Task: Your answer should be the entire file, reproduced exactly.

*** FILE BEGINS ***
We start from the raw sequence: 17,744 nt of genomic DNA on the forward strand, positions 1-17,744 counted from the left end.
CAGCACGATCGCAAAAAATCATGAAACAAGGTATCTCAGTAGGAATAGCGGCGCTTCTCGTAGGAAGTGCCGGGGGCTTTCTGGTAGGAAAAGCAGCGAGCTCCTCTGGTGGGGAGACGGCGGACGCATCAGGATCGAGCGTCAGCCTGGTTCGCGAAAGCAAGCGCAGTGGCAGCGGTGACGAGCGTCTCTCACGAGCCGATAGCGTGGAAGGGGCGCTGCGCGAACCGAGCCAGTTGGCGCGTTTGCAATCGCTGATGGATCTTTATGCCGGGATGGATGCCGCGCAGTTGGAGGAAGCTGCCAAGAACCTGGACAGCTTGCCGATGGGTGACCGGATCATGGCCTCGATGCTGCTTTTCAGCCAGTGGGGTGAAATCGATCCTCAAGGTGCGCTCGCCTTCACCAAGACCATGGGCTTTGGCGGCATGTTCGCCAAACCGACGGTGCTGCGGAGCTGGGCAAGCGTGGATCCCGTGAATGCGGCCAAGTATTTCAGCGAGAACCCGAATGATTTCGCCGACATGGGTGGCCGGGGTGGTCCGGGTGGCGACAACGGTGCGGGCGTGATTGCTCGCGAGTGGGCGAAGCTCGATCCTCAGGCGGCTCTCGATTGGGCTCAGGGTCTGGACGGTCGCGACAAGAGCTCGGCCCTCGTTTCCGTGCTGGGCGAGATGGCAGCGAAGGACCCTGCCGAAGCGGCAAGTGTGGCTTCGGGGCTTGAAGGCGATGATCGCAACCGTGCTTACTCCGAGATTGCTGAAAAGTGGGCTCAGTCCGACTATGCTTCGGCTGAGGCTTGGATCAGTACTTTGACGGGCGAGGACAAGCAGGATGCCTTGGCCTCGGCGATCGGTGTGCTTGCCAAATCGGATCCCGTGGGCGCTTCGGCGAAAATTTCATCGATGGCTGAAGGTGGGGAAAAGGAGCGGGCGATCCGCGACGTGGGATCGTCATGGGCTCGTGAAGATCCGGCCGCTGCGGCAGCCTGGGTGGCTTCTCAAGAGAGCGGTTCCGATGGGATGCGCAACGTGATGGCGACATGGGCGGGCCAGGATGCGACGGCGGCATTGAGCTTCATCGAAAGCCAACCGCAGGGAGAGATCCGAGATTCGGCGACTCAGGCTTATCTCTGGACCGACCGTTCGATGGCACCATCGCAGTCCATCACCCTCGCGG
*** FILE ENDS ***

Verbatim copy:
We start from the raw sequence: 17,744 nt of genomic DNA on the forward strand, positions 1-17,744 counted from the left end.
CAGCACGATCGCAAAAAATCATGAAACAAGGTATCTCAGTAGGAATAGCGGCGCTTCTCGTAGGAAGTGCCGGGGGCTTTCTGGTAGGAAAAGCAGCGAGCTCCTCTGGTGGGGAGACGGCGGACGCATCAGGATCGAGCGTCAGCCTGGTTCGCGAAAGCAAGCGCAGTGGCAGCGGTGACGAGCGTCTCTCACGAGCCGATAGCGTGGAAGGGGCGCTGCGCGAACCGAGCCAGTTGGCGCGTTTGCAATCGCTGATGGATCTTTATGCCGGGATGGATGCCGCGCAGTTGGAGGAAGCTGCCAAGAACCTGGACAGCTTGCCGATGGGTGACCGGATCATGGCCTCGATGCTGCTTTTCAGCCAGTGGGGTGAAATCGATCCTCAAGGTGCGCTCGCCTTCACCAAGACCATGGGCTTTGGCGGCATGTTCGCCAAACCGACGGTGCTGCGGAGCTGGGCAAGCGTGGATCCCGTGAATGCGGCCAAGTATTTCAGCGAGAACCCGAATGATTTCGCCGACATGGGTGGCCGGGGTGGTCCGGGTGGCGACAACGGTGCGGGCGTGATTGCTCGCGAGTGGGCGAAGCTCGATCCTCAGGCGGCTCTCGATTGGGCTCAGGGTCTGGACGGTCGCGACAAGAGCTCGGCCCTCGTTTCCGTGCTGGGCGAGATGGCAGCGAAGGACCCTGCCGAAGCGGCAAGTGTGGCTTCGGGGCTTGAAGGCGATGATCGCAACCGTGCTTACTCCGAGATTGCTGAAAAGTGGGCTCAGTCCGACTATGCTTCGGCTGAGGCTTGGATCAGTACTTTGACGGGCGAGGACAAGCAGGATGCCTTGGCCTCGGCGATCGGTGTGCTTGCCAAATCGGATCCCGTGGGCGCTTCGGCGAAAATTTCATCGATGGCTGAAGGTGGGGAAAAGGAGCGGGCGATCCGCGACGTGGGATCGTCATGGGCTCGTGAAGATCCGGCCGCTGCGGCAGCCTGGGTGGCTTCTCAAGAGAGCGGTTCCGATGGGATGCGCAACGTGATGGCGACATGGGCGGGCCAGGATGCGACGGCGGCATTGAGCTTCATCGAAAGCCAACCGCAGGGAGAGATCCGAGATTCGGCGACTCAGGCTTATCTCTGGACCGACCGTTCGATGGCACCATCGCAGTCCATCACCCTCGCGG